In this Rare Cut we take a look back at Dionne Warwick’s under-appreciated Got A Date album, featuring songs, production and vocals from Luther Vandross.
She’s one of the most gifted singers ever to record, and one of the best selling artists of all time. During the sixties she became a household name through her collaborations with the mighty duo of Burt Bacharach and Hal David, and the pair would craft some of Warwick’s biggest hits, including, but not limited to, ‘Promises, Promises‘, ‘Walk On By‘, ‘Do You Know The Way to San Jose?‘, and the original version of ‘Alfie‘.
However, by the time the seventies rolled around Warwick’s output was beginning to dip, no thanks to the creative split between Bacharach and David. Warwick did score a hit with ‘Then Came You‘, a fabulous single that featured The Spinners. She would launch a concert tour with Isaac Hayes, which yielded the excellent live album A Man and A Woman, featuring the superb mixing of ‘By The Time I Get To Phoenix’ and ‘I Say A Little Prayer’ into one song. Truly magnificent.
Then in 1979 she signed with Clive Davis on his Arista Records label, and had a ‘comeback’ with the million-seller ‘I’ll Never Love This Way Again‘. She released a couple more albums, including an excellent live album – but they didn’t match the success of her first Arista hit. Then, nearly 3 years later she scored a huge hit with the Heartbreaker album, produced by the Bee Gees, who gave Warwick a mega-hit with the album’s title track.
To follow-up the success of Heartbreaker Warwick was paired with a new, up-coming singer-songwriter-producer by the name of Luther Vandross.
Vandross had begun his career singing on Sesame Street as well as recording jingles for radio adverts. He became a sought after backing vocalist and vocal arranger, working with Chic, Bette Midler, Roberta Flack and even David Bowie on Young Americans. He went solo in 1980 releasing his epic debut album Never Too Much. The album featured a cover of a Dionne Warwick classic, ‘A House Is Not A Home‘. Unlike Warwick’s version, it featured a stripped back, much slowed down arrangement that allowed Luther to lengthen the song to 7 minutes, creating in the process arguably the best version of the Bacharach-David classic ever recorded (sorry Dionne).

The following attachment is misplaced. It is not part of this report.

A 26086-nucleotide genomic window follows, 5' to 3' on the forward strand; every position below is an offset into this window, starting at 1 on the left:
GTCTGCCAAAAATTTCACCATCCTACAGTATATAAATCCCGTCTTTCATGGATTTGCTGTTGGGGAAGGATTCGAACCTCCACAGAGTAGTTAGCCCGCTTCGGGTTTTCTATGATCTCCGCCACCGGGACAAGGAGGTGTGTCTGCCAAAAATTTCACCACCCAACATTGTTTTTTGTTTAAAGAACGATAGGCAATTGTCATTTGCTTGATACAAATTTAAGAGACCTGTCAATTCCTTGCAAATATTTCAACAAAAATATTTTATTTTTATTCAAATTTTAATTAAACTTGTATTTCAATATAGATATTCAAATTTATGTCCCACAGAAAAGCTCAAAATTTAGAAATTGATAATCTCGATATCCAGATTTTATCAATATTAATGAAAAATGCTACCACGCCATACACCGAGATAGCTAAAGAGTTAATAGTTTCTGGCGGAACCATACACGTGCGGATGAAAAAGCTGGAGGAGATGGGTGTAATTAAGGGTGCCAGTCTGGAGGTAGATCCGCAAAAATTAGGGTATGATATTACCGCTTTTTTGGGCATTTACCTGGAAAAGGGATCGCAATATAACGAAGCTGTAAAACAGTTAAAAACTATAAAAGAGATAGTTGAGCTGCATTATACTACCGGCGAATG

But even Warwick agreed. In her autobiography Warwick said that his version of ‘A House Is Not A Home’ was “so beautifully done, I was at a loss for words”. Vandross would famous go on to sing the song at the 1986 NAACP Image Awards directly at Warwick, delivering perhaps his best ever live performance, and making Warwick cry in the process.
Vandross’s love affair with Dionne Warwick had begun years earlier. He was quoted as saying that: “[w]hen I saw Dionne Warwick at the Brooklyn Fox my life changed. She showed me there were standards.” Warwick tells a story in her autobiography about when Vandross once pretended that she was in fact his cousin. Trying to impress a friend at university, Vandross made up the lie that he was related to Warwick, only for the friend to ask Vandross later on whether he was going to see his cousin perform when she was in the area. Warwick wrote that “[w]e laughed about this and became great friends. As a matter of fact, I would sometimes tell people myself that we were related, which pleased him very much”
Given Vandross’s rising fame and reputation as a producer and songwriter, he would craft hits for Aretha Franklin and Cheryl Lynn, as well as himself in the same period, pairing him up with Dionne Warwick seemed logical. And it’s probably safe to assume that Vandross was excited with the prospect.